Laminitis ~ commonly called 'Founder'

 

In the Member's section you will find much information on the dreaded 'F' word, including;

First Aid Care   

Treatment for Mechanical Laminitis

Managing Metabolic / Systemic Laminitis  

When Enough Is Enough

Definitions & Terminology

It depends on where you're from, who you talk to, as to your distinction between the terms 'Laminitis' and 'Founder'. They can be used interchangeably, but commonly 'Laminitis' is thought of as the initial inflammation(itis), while 'Founder' is more commonly used to describe the (clinical) lameness & generally the mechanical changes, the distortion within the foot. Further to this confusion, I've heard that some don't think of it as 'founder' unless the pedal bone has gone so far as to penetrate the sole(!!) and others call sole penetration 'sinkers'.

 

I will use the terms 'Laminitis' and 'Founder' interchangeably, will distinguish between Sub Clinical Laminitis, Acute Laminitis and Chronic Laminitis with or without Mechanical changes... And to me, neither 'founder' or 'sinking' necessarily means there is sole penetration(which is just about as bad as it sounds), but I will call that what it is – sole penetration.

Laminitis is essentially inflammation and damage to the laminae(connective tissue) of the hoof, which if untreated/catastrophic, can cause extreme pain and damage to the feet. It is about the number one cause of premature death in domestic horses and, if we include 'sub clinical' laminitis, is extremely common.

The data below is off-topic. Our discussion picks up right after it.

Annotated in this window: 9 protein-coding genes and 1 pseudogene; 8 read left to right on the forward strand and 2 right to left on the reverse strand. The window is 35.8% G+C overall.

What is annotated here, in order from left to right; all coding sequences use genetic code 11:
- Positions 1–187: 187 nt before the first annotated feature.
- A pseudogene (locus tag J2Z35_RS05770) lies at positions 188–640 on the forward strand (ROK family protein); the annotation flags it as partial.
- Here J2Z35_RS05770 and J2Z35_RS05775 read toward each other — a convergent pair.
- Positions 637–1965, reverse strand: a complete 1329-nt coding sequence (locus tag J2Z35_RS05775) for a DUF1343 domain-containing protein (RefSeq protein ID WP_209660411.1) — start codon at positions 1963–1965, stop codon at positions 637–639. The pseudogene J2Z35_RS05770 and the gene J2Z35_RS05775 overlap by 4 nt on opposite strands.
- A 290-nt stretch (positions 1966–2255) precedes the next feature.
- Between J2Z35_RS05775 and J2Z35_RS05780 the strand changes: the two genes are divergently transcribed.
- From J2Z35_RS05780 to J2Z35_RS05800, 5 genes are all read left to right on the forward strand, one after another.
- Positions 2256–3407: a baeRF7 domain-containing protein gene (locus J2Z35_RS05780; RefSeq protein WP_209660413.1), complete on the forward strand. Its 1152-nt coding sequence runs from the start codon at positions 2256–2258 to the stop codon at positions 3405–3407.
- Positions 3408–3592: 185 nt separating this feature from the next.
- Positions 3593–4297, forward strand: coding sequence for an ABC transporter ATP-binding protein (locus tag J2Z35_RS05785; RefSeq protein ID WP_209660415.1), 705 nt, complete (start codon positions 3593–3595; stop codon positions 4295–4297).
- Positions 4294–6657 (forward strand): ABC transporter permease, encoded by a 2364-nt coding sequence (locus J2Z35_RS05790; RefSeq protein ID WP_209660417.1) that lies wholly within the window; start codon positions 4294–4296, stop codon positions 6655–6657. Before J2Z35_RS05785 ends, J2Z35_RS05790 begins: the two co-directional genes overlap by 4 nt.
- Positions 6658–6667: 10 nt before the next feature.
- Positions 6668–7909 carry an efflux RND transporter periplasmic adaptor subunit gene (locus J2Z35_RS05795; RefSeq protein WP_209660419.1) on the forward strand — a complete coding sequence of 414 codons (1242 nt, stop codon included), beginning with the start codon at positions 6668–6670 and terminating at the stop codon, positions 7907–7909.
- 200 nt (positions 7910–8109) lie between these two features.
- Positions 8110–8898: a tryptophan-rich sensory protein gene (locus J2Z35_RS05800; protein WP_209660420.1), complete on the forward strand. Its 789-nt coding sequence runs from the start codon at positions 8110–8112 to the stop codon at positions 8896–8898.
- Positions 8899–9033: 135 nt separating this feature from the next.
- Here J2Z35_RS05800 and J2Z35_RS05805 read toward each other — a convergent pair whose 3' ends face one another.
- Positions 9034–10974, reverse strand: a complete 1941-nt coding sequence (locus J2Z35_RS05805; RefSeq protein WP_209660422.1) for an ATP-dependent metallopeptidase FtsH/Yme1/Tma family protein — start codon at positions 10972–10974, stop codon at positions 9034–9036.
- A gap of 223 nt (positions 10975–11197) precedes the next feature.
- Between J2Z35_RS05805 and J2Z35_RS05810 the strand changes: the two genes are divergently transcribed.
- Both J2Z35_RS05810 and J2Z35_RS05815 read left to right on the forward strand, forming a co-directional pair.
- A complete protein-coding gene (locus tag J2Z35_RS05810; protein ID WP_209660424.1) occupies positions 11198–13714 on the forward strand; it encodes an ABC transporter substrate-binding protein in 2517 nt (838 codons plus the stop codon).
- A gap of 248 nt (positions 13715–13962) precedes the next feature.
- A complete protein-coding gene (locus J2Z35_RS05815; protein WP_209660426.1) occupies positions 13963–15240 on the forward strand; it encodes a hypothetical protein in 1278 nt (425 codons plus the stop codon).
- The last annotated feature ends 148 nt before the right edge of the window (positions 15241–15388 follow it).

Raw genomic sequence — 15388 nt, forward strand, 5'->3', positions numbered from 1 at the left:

The 'big 3' factors as I see it, which I go into details on in the Member's section are;

Dietary & Metabolic problems, Mechanical Issues and Recognition of 'SCL' or 'mild' signs.

Evidence of 'Sub Clinical' Laminitis

Evidence of Chronic Laminitis / Founder

 

Avoiding Laminitis

So you learned that Laminitis is literally inflammation, causing damage, to the laminae, the connective tissue of the hoof wall. You learned there are all kinds of causes and triggers. So how do you avoid them??

I do not believe it is realistic to think we can avoid every single instance - triggers such as reaction to necessary drugs, poisons, diseases such as Lymes Disease for eg, and minor 'stresses' from feed change, bruises... whatever, are often unavoidable and usually 'no biggie'... unless they're just 'one more straw on the camel's back'.


 

But I believe if we only managed accordingly, and recognise minor issues, we could indeed avoid perhaps 90% of significant cases and greatly minimise the repercussions of unavoidable or 'accidental' causes, and the suffering of the horse and expense in money, time and heartache for the owner!

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